Carbon Fiber With 3D Printing

[Thomas Sanladerer] wanted to make 3D prints using carbon fiber and was surprised that it was fairly inexpensive and worked well, although he mentions that the process is a bit intense. You can learn what he found out in the video below.

He used an advanced PLA that can endure more temperature than normal PLA. That’s important because the process uses heat and the carbon fiber resin will produce heat as it cures. The first step was to print a mold and, other than the material, that was pretty straightforward.

Wet sanding was quick because he simply wanted to remove any gross imperfections. The next step is to put a UV resin on the mold to prevent the carbon fiber resin from bonding to the plastic. The three layers of UV resin will stay on the mold.

The carbon fiber sheets are in different styles, as [Thomas] explains. Two mold-release compounds line the mold and you do need to wear a respirator and have adequate ventilation when working with all these resins and carbon fibers.

With the mold ready, you put down the actual carbon fiber resin and the sheets of material. Once you have all the layers of fiber and resin, you place a sheet of special paper on the back and wrap the whole thing in a cloth. The final step is to put the whole affair in a vacuum bag and then gently heat it.

The result was good, although the first attempt had some imperfections. The second test had problems releasing from the mold. But the third time was the charm. It looks like a lot of work and, of course, the 3D printer is really only making the mold — this same process would be true of any carbon fiber process where you had a mold or something to wrap.

Carbon fiber isn’t always made with a mold, of course. It can even take electroplating.

31 thoughts on “Carbon Fiber With 3D Printing

        1. You can get hardened steel nozzles and extruder gears to print short stand milled carbon and glass filled filament, but the fibres are usually sub millimetre length.
          The markforged version uses a different approach with one “extruder” tacking a length of continous tow fibre into place and cutting it off at the end, then another more conventional hot end makes a pass over the past to splurge molten nylon into and over the carbon.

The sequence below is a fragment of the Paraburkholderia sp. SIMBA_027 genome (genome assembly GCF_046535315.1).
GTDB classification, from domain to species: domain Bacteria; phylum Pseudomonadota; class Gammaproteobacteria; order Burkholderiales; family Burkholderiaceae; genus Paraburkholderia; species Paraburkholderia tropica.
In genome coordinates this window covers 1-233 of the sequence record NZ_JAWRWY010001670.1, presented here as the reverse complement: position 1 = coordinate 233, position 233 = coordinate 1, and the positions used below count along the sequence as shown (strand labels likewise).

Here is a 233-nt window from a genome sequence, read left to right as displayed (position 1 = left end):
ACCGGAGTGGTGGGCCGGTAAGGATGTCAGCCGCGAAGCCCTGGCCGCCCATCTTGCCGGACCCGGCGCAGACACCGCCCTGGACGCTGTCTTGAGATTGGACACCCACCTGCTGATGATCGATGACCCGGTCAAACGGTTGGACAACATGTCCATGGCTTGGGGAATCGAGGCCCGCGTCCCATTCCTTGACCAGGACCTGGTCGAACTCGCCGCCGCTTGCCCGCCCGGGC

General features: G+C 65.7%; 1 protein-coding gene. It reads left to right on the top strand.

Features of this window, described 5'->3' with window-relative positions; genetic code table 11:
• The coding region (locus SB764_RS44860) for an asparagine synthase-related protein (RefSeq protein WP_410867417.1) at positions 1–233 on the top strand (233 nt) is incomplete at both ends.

1. You can get overlap just fine, what you actually want is longer fibers in a mesh and that is a different proposition. Do note though, printed parts are stronger and have interesting characteristics, so it’s not a loss depending on your user case.

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    2. you can get filaments with carbon fiber in them and most printers could use that (would need a steel or better nozzle and maybe upgraded hotend). The problem though is that the fibers are extremely short so you dont get anything close to the strength of criss-crossing long fibers from a true carbon fiber layup. So basically, you get none of the value.

          1. These curved shape reminds me of the japanese hand forged hair dressing scissors. And there was something in engineering class but i couldn’t remmber. Is a curved cutting a true straight cut?

  1. Is it possible to precut the carbon fiber to perfect fit size (with cut outs) in a plotter? So i didn’t need to trimm it afterwarts? All this trimming with a dremel is a little bit messi and the dust isn’t healthy.

    1. Companies making bike frames definitely do this: laser cut all the pieces to size with specific fiber orientation and have a system for aligning all the pieces. That isn’t a great match for his “you can do this at home cheaply” message, though.

    2. The problem with carbon fiber and fiber glass is that it unravels (very easily) at the edges. So if you don’t leave some excess, then you need a way to prevent it from unraveling. Also, when molding it, it stretches out in various ways, not always so predictably. So it won’t always result in the same shape when flat, unless you have a very precise and repeatable process for molding it.

  2. Everytime i see carbon fiber it remind me on a article on a lockpicking site, one of the first articles that a read here on hack a day. There was issues with insurances because the new carbon fiber lockpicks are stiff but so soft that they leave no marks in the locks. So if thiefs leaves doors open it always look so if the owner did it.

    Big thanks for past article writers here on hackaday!!!

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